I don't regret that. I have relationships with those A&M girls, I told them congratulations. I just didn't stay after for the confetti dropping and them diving on each other. Do you know what it's like to lose a national championship game? I certainly do not. When people see a young talent like yours, they envision an overbearing stage parent. How much were you pushed by your stepfather, who coached you in different capacities through high school?
It was kind of the other way around. I knew he had the keys to the gym, and I would drag him out of bed early, I mean early, and I would be at the gym for six hours every day. He once asked me: "Are you sure this is what you want to do? Are you willing to put the work in?" I said, "Yes." And from then on we have had a very, very close bond. Your mother ran an incredibly strict house.
My mom, she doesn't play. I heard there was a permanent ban on the word "can't." And that she'd insist on getting the license plates and cellphone numbers of any suitors. She also demanded you sign a contract prohibiting anyone else from driving your car.
I signed it when I was a sophomore. It was typed. No joke, it might still be in my glove compartment. And if my mom doesn't like a guy, he's not going to make it very far. Considering Notre Dame is in your hometown, I'm surprised you didn't decide to take off to Stanford.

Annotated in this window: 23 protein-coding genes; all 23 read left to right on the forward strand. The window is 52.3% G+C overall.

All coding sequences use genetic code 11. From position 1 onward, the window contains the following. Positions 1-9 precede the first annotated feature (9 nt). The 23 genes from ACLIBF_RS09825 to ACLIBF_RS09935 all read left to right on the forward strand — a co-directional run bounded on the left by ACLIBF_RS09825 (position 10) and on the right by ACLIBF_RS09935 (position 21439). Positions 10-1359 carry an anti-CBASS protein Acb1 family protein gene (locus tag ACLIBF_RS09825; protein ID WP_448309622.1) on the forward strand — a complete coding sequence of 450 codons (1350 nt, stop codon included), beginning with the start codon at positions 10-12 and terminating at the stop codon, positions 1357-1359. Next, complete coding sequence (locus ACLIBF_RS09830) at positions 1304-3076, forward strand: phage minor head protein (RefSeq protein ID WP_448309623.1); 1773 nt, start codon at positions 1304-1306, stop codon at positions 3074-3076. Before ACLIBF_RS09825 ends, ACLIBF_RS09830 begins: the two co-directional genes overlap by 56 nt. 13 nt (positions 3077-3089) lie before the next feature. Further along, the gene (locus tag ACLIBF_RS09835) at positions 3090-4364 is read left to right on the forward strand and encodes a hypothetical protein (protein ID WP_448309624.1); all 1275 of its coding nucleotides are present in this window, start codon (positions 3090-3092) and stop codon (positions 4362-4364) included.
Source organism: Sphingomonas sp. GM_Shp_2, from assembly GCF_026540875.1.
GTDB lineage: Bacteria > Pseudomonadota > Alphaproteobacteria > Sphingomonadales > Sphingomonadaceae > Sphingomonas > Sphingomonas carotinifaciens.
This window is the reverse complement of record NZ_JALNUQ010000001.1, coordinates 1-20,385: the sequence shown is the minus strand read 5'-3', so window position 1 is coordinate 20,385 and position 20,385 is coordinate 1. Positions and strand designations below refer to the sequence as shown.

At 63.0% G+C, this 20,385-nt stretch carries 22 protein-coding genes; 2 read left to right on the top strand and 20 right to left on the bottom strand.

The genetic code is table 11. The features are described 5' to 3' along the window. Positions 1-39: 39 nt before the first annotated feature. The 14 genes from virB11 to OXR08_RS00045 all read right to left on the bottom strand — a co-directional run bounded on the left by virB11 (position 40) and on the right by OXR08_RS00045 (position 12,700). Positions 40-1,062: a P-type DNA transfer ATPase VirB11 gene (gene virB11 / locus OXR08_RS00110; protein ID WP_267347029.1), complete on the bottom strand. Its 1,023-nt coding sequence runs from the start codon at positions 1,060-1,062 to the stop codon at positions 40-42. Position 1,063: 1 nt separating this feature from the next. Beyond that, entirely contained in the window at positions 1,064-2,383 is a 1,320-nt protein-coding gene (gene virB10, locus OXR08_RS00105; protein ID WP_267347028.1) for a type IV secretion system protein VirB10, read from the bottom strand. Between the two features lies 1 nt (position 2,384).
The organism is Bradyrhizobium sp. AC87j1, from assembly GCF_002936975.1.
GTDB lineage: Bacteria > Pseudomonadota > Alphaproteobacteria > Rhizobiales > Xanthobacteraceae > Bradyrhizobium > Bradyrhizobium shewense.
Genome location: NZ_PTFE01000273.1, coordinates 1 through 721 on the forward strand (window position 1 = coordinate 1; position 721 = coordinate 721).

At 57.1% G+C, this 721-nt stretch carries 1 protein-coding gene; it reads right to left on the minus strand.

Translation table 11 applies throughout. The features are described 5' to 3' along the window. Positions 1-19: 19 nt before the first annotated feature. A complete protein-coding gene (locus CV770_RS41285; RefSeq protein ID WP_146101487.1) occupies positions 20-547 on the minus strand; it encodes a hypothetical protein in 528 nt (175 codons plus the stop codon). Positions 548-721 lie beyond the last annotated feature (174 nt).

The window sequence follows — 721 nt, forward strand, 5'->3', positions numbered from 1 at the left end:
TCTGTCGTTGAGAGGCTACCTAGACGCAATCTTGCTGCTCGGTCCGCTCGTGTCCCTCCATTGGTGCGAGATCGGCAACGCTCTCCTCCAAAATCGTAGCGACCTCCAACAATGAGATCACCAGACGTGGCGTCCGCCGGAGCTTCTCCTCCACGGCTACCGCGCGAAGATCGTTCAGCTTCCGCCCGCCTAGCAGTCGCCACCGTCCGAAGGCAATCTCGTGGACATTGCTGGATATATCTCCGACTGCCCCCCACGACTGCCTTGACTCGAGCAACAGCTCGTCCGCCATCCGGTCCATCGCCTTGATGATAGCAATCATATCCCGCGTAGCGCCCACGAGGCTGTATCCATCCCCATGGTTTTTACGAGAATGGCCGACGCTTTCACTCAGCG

If I went to Stanford, I promise you, my mom would have moved there. INTERVIEW HAS BEEN CONDENSED AND EDITED. - Andrew Goldman
It started as a great afternoon. A celebration of cancer survivors, and those fighting the illness. Over $204,000 were raised for breast cancer research. Cathy Richardson in the house to sing "Here Come The Irish." The sellout crowd was electric. But at the end of the day, the Irish were stunned, falling to the West Virginia Mountaineers, 65-63 on their home floor. It's the first loss for Notre Dame since Nov. 20, and it snaps the 20-game home winning streak for Coach Muffet McGraw's team. Skylar Diggins led the way with 32 points and Natalie Novosel contributed 16, but Notre Dame got little from anyone else offensively. The Irish shot just 64% from the line, and several missed free throws down the stretch cost them an opportunity to put the Mountaineers away. After forwards Natalie Achonwa and Devereaux Peters fouled out, Notre Dame had a difficult time containing West Virginia center Asya Bussie, who made three key baskets in the closing minutes. The junior finished with 22 points to lead the Mountaineers to the upset road victory. Combining for 45 personal fouls and 38 turnovers, neither team played particularly well. Notre Dame shot 40.7% from the field, slightly higher than West Virginia's 38.5%. It was a sloppy game from both teams, but in the end, West Virginia stepped up when it mattered most, closing the game on a 8-1 run and making key shots both from the field and at the free throw line. Notre Dame (24-2, 11-1 BIG EAST) will look to bounce back on Tuesday night at 7:00 pm ET vs. Providence at the Purcell Pavilion. Follow the action right here on UNDerground, as the Irish gear up for the home stretch of the regular season and seek to start a new home winning streak. - Josh Flynt ('11)